Brewer then turned the discussion to police-community relations, saying that what came out of the forums with police officers she hosted was the “need for respect between both parties.” She linked this to the uptick in bullying in schools and on social media, asking, “what can we do as a City to encourage everyone … to show more tolerance and respect for each other?”

Lazarre-White advocated for adding morals and ethics lessons to the core curriculum of City schools. “We say we want young people to learn these things, but where is the space for them to learn it? … We have a responsibility, as a society, to put that front and center.” Regarding policing, he said there are “structural issues within NYPD that have to be reformed … this is about a police department where too many members do not realize that they have to respect all citizens.”

Okazaki agreed that bullying could be addressed through education. “It’s very, very difficult work to understand structural racism and structural classism and all those things that keep us from genuinely connecting to each other … [but] some of the bullying is simple ignorance that can be eliminated with some more targeted education … [and] learning about each other’s cultures and religions in a way that is respectful.”

Núñez said it was important for adults to make children and young adults speak to each other and work to find “a common thread.” “Conversation starts to bring down the barriers between them and figure out that it’s OK to build trust among others.” He said that because of bullying, many kids felt “very oppressed” and without a sense of belonging, so it was the responsibility of adults to “make them feel like there is a place for them, even if they are different.”

The conversation moved to the state of small business in the City. Murphy said there were obstacles for smaller businesses, such as the Commercial Rent Tax, an additional tax charged to commercial properties south of 96th Street that pay more than $250,000 in gross rent annually. Murphy wanted to see an adjustment to this tax, such as exempting businesses that generate under a certain level of revenue annually. “I moved to this city [about 27 years ago] and there were all these bodegas and all these great little places and they are disappearing … I think small beautiful restaurants are part of our culture.” He added, “people are not going to come to New York to go to Starbucks … they can just stay home and do that.”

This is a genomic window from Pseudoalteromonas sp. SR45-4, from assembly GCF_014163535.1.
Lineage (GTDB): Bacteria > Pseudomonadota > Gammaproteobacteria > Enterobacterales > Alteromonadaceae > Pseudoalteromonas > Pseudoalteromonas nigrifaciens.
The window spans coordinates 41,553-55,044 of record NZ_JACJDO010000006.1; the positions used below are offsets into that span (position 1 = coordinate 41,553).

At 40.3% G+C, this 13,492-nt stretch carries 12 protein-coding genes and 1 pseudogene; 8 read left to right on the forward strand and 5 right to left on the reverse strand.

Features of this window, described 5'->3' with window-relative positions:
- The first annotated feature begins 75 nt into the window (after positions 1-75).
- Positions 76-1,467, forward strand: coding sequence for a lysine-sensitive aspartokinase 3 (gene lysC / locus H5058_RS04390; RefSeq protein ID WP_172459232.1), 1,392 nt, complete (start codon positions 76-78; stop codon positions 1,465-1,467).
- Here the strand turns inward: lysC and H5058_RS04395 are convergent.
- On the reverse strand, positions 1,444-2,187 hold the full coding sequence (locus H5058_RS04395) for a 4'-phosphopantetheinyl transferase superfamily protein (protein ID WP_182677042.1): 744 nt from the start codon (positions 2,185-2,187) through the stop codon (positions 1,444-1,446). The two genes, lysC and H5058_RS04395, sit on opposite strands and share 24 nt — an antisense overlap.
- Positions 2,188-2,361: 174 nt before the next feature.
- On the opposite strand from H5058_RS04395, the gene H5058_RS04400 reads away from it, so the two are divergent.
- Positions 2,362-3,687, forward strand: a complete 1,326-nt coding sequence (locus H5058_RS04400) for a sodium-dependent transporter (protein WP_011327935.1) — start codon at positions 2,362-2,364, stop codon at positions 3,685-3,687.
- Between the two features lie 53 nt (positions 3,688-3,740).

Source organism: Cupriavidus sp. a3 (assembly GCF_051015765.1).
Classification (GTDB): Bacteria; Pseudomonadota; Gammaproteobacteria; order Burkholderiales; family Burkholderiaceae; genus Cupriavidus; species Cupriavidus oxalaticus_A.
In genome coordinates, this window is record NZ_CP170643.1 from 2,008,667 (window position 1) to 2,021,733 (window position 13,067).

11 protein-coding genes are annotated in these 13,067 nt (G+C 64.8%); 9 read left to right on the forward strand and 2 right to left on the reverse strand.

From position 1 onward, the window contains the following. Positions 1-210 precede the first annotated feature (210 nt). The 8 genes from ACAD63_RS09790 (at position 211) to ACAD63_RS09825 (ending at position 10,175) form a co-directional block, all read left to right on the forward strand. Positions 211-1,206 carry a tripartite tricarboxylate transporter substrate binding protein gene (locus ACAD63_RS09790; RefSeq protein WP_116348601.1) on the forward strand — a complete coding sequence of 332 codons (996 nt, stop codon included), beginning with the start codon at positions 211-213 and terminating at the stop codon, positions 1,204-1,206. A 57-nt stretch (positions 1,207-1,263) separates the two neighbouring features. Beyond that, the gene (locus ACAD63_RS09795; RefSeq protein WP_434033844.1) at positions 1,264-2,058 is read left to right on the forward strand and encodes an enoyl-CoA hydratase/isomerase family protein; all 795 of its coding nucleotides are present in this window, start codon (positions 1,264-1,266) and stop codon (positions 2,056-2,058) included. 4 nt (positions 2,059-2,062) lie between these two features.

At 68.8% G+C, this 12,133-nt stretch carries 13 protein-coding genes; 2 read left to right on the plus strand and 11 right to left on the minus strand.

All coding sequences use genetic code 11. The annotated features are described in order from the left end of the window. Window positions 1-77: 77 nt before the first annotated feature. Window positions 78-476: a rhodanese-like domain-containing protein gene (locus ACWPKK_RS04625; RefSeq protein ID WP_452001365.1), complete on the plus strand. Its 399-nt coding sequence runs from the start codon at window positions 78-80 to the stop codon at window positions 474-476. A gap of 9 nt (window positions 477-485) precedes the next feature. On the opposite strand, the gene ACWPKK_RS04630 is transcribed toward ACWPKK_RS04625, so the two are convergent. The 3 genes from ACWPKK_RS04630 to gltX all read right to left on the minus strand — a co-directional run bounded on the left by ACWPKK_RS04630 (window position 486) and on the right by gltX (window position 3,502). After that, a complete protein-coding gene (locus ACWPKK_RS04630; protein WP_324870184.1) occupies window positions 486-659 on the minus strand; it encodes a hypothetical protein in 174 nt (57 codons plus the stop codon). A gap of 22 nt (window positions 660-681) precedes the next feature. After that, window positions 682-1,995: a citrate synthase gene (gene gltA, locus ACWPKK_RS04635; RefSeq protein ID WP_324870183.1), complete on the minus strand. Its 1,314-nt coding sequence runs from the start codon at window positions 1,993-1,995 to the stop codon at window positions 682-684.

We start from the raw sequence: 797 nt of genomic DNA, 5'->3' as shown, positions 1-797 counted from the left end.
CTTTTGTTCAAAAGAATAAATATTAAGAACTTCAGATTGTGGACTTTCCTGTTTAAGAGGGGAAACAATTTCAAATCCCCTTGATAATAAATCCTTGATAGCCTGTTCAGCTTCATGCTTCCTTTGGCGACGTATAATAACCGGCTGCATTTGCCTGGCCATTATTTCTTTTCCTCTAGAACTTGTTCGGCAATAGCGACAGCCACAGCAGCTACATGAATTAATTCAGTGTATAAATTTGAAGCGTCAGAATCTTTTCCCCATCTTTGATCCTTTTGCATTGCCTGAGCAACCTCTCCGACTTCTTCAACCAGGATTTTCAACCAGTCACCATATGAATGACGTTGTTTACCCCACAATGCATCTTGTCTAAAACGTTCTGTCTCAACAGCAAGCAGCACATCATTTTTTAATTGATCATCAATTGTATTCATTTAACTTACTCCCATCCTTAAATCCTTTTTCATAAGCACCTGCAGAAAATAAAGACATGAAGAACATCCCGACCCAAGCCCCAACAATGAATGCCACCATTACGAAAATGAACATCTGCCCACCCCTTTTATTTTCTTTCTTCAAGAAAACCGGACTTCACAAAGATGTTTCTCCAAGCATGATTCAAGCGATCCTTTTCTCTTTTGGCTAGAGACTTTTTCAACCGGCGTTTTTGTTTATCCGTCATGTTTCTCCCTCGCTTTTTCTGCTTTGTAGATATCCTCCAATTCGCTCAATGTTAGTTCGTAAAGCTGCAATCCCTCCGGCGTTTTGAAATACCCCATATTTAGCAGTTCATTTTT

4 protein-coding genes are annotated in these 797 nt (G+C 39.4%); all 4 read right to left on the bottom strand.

Brewer then went back to City youth and the importance of the arts in their education, asking, “do you think young people need more of the arts, and … how should they be structured together?” Lazarre-White said “the arts are absolutely key” in the lives of young people. “It’s helping young people to identify who they are, to find their voice. It pushes them to explore other parts of who they are.” He said that the fact that so many City schools didn’t have a quality art program, especially schools in poor and working class communities, was “an abomination.”

Brewer ended by asking each panelist to give one “big idea” for the City of New York. Núñez said he would like a performing arts center for use solely by young people, explaining that youth arts programs could not afford time at Carnegie Hall, but young performers still “need to have an artistically excellent space where they can be heard.” Okazaki wanted to see public schools used as a space “not just for students, but for families and communities” so there wouldn’t be such a “divide between the community and the education.” Murphy thought everyone who was interested in the food industry should be able to get enough training to enter the business and find a good job. Lazarre-White stated that New York City was “the most progressive city in our country,” and should “take front and center [in] training the future leaders of this nation,” with ethics being a core component of youth education.

After the panel, Deputy Borough Presidents Aldrin R. Bonilla and Matthew S. Washington presented ways Manhattan residents can get more involved in the borough. Washington encouraged organizations to apply for funding and individuals to attend Brewer’s public events and sign up for her e-newsletter.

A full recording of the State of the Borough address can be watched online at . Learn more about Gale A. Brewer or City policies, sign up for updates, and apply for the Council of Young Leaders of Manhattan (deadline is Friday, March 4) at .

Tags: Representation & Governance Sara Maher People/Gale Brewer